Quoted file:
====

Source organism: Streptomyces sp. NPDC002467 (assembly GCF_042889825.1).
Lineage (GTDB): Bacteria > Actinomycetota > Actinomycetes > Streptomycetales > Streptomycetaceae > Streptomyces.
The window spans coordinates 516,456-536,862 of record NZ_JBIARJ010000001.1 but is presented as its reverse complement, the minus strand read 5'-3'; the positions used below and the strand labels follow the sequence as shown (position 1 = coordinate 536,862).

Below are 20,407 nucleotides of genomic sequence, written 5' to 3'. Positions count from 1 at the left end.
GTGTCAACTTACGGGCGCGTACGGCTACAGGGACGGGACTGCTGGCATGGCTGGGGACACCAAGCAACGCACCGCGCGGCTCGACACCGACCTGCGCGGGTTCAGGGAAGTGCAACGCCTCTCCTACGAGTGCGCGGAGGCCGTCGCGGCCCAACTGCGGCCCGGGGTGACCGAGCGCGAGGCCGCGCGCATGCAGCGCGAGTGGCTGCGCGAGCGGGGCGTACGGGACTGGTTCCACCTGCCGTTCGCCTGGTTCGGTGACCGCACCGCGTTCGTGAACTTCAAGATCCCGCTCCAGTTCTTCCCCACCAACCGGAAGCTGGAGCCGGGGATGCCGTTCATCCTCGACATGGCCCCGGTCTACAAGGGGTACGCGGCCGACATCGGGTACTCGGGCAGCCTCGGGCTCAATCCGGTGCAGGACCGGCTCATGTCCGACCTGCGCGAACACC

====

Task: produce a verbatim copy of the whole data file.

Source organism: Streptomyces sp. NPDC002467 (assembly GCF_042889825.1).
Lineage (GTDB): Bacteria > Actinomycetota > Actinomycetes > Streptomycetales > Streptomycetaceae > Streptomyces.
The window spans coordinates 516,456-536,862 of record NZ_JBIARJ010000001.1 but is presented as its reverse complement, the minus strand read 5'-3'; the positions used below and the strand labels follow the sequence as shown (position 1 = coordinate 536,862).

Below are 20,407 nucleotides of genomic sequence, written 5' to 3'. Positions count from 1 at the left end.
GTGTCAACTTACGGGCGCGTACGGCTACAGGGACGGGACTGCTGGCATGGCTGGGGACACCAAGCAACGCACCGCGCGGCTCGACACCGACCTGCGCGGGTTCAGGGAAGTGCAACGCCTCTCCTACGAGTGCGCGGAGGCCGTCGCGGCCCAACTGCGGCCCGGGGTGACCGAGCGCGAGGCCGCGCGCATGCAGCGCGAGTGGCTGCGCGAGCGGGGCGTACGGGACTGGTTCCACCTGCCGTTCGCCTGGTTCGGTGACCGCACCGCGTTCGTGAACTTCAAGATCCCGCTCCAGTTCTTCCCCACCAACCGGAAGCTGGAGCCGGGGATGCCGTTCATCCTCGACATGGCCCCGGTCTACAAGGGGTACGCGGCCGACATCGGGTACTCGGGCAGCCTCGGGCTCAATCCGGTGCAGGACCGGCTCATGTCCGACCTGCGCGAACACC